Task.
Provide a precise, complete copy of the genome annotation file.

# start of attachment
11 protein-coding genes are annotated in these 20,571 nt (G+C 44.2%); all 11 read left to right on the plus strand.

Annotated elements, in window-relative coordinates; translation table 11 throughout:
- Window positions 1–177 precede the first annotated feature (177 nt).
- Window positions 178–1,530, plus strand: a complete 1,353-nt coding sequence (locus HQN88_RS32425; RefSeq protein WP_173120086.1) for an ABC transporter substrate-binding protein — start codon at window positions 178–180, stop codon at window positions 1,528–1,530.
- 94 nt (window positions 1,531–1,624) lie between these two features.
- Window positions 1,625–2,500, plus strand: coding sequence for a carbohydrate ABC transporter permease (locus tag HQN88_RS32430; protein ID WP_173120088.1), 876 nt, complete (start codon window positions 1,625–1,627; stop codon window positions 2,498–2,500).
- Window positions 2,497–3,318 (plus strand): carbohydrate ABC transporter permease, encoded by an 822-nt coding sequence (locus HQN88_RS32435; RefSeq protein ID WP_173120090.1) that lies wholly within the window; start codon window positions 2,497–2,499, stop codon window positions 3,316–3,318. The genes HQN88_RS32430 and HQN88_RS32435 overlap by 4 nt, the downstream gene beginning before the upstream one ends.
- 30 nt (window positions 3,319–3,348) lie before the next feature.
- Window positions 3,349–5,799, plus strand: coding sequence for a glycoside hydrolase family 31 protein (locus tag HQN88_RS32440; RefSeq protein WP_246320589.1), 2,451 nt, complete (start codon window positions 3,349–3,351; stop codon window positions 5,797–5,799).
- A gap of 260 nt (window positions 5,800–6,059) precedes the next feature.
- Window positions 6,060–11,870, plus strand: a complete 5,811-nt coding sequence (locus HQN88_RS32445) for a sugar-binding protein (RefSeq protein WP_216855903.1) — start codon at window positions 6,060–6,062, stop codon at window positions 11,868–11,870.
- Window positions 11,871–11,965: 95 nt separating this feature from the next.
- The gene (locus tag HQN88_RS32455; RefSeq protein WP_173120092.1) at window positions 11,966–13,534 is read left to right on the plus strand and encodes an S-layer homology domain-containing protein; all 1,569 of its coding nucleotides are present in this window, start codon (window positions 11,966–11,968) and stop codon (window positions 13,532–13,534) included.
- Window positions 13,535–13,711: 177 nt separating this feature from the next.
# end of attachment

11 protein-coding genes are annotated in these 20,571 nt (G+C 44.2%); all 11 read left to right on the plus strand.

Annotated elements, in window-relative coordinates; translation table 11 throughout:
- Window positions 1–177 precede the first annotated feature (177 nt).
- Window positions 178–1,530, plus strand: a complete 1,353-nt coding sequence (locus HQN88_RS32425; RefSeq protein WP_173120086.1) for an ABC transporter substrate-binding protein — start codon at window positions 178–180, stop codon at window positions 1,528–1,530.
- 94 nt (window positions 1,531–1,624) lie between these two features.
- Window positions 1,625–2,500, plus strand: coding sequence for a carbohydrate ABC transporter permease (locus tag HQN88_RS32430; protein ID WP_173120088.1), 876 nt, complete (start codon window positions 1,625–1,627; stop codon window positions 2,498–2,500).
- Window positions 2,497–3,318 (plus strand): carbohydrate ABC transporter permease, encoded by an 822-nt coding sequence (locus HQN88_RS32435; RefSeq protein ID WP_173120090.1) that lies wholly within the window; start codon window positions 2,497–2,499, stop codon window positions 3,316–3,318. The genes HQN88_RS32430 and HQN88_RS32435 overlap by 4 nt, the downstream gene beginning before the upstream one ends.
- 30 nt (window positions 3,319–3,348) lie before the next feature.
- Window positions 3,349–5,799, plus strand: coding sequence for a glycoside hydrolase family 31 protein (locus tag HQN88_RS32440; RefSeq protein WP_246320589.1), 2,451 nt, complete (start codon window positions 3,349–3,351; stop codon window positions 5,797–5,799).
- A gap of 260 nt (window positions 5,800–6,059) precedes the next feature.
- Window positions 6,060–11,870, plus strand: a complete 5,811-nt coding sequence (locus HQN88_RS32445) for a sugar-binding protein (RefSeq protein WP_216855903.1) — start codon at window positions 6,060–6,062, stop codon at window positions 11,868–11,870.
- Window positions 11,871–11,965: 95 nt separating this feature from the next.
- The gene (locus tag HQN88_RS32455; RefSeq protein WP_173120092.1) at window positions 11,966–13,534 is read left to right on the plus strand and encodes an S-layer homology domain-containing protein; all 1,569 of its coding nucleotides are present in this window, start codon (window positions 11,966–11,968) and stop codon (window positions 13,532–13,534) included.
- Window positions 13,535–13,711: 177 nt separating this feature from the next.